They were brought to Uzbekistan, where the locals met them with hostility. They were treated with disdain, so they constantly had to fight for their right to exist. For a long time, there was a ban on education, so from childhood, my grandmother had to work gathering flax plants. They had a "point man" and could not go more than five kilometres away, if memory serves. It was drudgery. They were not trusted with any other work, not because the Uzbeks were against it, but because it was forbidden. At that time, the passport still had a fifth point on "nationality" (nationality was the fifth entry in these documents, following surname, name, patronymic and date and place of birth; it has been known as the ‘fifth point’ — Piata grafa — ed.). And if it said Crimean Tatar, that was it — the door was closed.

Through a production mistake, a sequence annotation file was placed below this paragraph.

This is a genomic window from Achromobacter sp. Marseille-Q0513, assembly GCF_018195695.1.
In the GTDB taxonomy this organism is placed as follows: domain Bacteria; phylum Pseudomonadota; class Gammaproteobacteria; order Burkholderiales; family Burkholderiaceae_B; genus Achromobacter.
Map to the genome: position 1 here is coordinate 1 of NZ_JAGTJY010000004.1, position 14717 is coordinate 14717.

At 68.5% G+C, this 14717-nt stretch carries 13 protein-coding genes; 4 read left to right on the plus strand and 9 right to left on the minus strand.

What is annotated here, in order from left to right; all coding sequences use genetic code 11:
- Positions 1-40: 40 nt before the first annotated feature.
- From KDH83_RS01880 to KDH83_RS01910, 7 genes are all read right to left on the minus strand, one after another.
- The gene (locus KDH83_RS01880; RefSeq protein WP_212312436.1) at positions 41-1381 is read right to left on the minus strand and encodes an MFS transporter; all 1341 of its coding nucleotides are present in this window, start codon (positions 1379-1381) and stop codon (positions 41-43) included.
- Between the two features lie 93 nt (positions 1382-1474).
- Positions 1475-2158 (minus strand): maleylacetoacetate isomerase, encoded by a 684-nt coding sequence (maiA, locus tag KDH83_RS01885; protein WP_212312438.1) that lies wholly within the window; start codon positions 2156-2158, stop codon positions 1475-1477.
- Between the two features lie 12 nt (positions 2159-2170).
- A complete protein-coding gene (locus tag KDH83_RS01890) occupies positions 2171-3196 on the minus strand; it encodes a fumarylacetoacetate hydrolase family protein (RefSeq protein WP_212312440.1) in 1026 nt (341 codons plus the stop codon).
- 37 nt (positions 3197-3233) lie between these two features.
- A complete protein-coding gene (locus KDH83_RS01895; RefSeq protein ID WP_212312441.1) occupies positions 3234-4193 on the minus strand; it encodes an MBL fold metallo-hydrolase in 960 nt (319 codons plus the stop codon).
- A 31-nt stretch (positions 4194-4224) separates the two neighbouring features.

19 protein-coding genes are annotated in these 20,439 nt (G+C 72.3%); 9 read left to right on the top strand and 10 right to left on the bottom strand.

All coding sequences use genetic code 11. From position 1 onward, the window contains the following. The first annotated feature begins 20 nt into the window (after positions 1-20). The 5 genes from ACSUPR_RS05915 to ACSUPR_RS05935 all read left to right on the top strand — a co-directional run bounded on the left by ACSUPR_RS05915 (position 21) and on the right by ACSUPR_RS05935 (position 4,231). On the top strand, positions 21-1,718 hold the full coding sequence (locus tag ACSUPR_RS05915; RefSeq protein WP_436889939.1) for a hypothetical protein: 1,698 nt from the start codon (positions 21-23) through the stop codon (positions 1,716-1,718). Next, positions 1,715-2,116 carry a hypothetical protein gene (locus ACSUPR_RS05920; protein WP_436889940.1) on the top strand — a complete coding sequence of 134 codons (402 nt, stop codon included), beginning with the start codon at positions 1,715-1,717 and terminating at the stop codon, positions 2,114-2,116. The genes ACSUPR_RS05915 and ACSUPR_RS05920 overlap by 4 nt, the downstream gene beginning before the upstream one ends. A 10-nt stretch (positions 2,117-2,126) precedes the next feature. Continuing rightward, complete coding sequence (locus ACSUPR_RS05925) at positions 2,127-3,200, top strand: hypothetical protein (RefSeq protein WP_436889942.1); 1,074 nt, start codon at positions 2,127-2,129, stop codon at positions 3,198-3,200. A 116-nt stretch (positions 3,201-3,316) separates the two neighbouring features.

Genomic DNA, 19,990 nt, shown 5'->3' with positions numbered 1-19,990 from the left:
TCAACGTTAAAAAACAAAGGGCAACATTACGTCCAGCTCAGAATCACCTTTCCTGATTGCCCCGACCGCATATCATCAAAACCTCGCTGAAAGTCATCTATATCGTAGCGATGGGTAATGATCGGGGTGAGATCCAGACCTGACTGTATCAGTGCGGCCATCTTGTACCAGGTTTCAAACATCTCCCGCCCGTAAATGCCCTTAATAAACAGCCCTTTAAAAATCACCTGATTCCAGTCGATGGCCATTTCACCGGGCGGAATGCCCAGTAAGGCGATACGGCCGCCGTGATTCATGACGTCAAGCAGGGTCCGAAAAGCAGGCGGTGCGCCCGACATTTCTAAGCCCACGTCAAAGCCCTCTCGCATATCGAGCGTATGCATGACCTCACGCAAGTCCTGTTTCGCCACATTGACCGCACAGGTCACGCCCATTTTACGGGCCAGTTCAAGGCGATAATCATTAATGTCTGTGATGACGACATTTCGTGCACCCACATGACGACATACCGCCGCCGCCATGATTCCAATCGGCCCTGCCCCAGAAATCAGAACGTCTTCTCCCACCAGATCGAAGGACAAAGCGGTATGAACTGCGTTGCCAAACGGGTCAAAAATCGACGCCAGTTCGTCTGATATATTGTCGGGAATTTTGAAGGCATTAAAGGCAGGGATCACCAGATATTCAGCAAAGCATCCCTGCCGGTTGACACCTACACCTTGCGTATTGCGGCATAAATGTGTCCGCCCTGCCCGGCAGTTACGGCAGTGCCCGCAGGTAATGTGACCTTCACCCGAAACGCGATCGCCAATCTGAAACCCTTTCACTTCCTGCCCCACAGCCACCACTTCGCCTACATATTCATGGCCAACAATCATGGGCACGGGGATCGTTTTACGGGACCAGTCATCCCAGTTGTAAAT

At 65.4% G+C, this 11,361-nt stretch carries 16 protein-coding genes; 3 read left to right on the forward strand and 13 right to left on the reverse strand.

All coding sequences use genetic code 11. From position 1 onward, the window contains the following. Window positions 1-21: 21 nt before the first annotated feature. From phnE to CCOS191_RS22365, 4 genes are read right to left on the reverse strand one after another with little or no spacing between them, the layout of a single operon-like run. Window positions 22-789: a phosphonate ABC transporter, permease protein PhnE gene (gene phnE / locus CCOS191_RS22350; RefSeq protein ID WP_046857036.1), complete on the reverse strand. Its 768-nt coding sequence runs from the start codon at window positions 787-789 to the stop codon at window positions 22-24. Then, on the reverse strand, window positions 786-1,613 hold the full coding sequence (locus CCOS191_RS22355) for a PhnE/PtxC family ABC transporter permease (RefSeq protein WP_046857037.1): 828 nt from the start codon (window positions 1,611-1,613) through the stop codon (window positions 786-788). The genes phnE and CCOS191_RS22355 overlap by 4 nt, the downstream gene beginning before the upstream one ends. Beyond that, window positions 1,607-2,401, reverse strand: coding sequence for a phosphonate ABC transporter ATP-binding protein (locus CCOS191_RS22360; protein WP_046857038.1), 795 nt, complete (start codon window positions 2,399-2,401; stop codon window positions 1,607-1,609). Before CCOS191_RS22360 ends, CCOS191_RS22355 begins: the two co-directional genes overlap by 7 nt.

There was no work, and we had to earn a living to feed our children. My grandmother told me that the first petals of tobacco were considered the most expensive. They used to collect them and resell them to buy bread.  They also said that there was a flower that blooms only two weeks a year. And the pollen of this flower is also very expensive, more expensive than gold. I can't remember the name, but it is used as seasoning. And everyone who picked tobacco would go to collect this pollen. Of course, no one gave all the pollen. They gave away about 90% of it and kept 10% to get more food and clothes for the children. That was the life in captivity.

Güzel Qırım

In the early 90s, my family returned to Crimea, where my parents met and I was born. Families built their houses from scratch because other people lived in their homes.

When I was growing up, I was told about deportation, avoiding details. Unfortunately, my family tried to pass on the traditions to me, but I wasn't that interested then. I remember they talked about wedding customs, the essence of which I don't remember much. They also passed on the language: I was taught to speak Crimean Tatar and sing folk songs. However, I am not very fluent in Crimean Tatar at the moment. Even when recording my latest address to Erdogan, I had to learn it for about a week.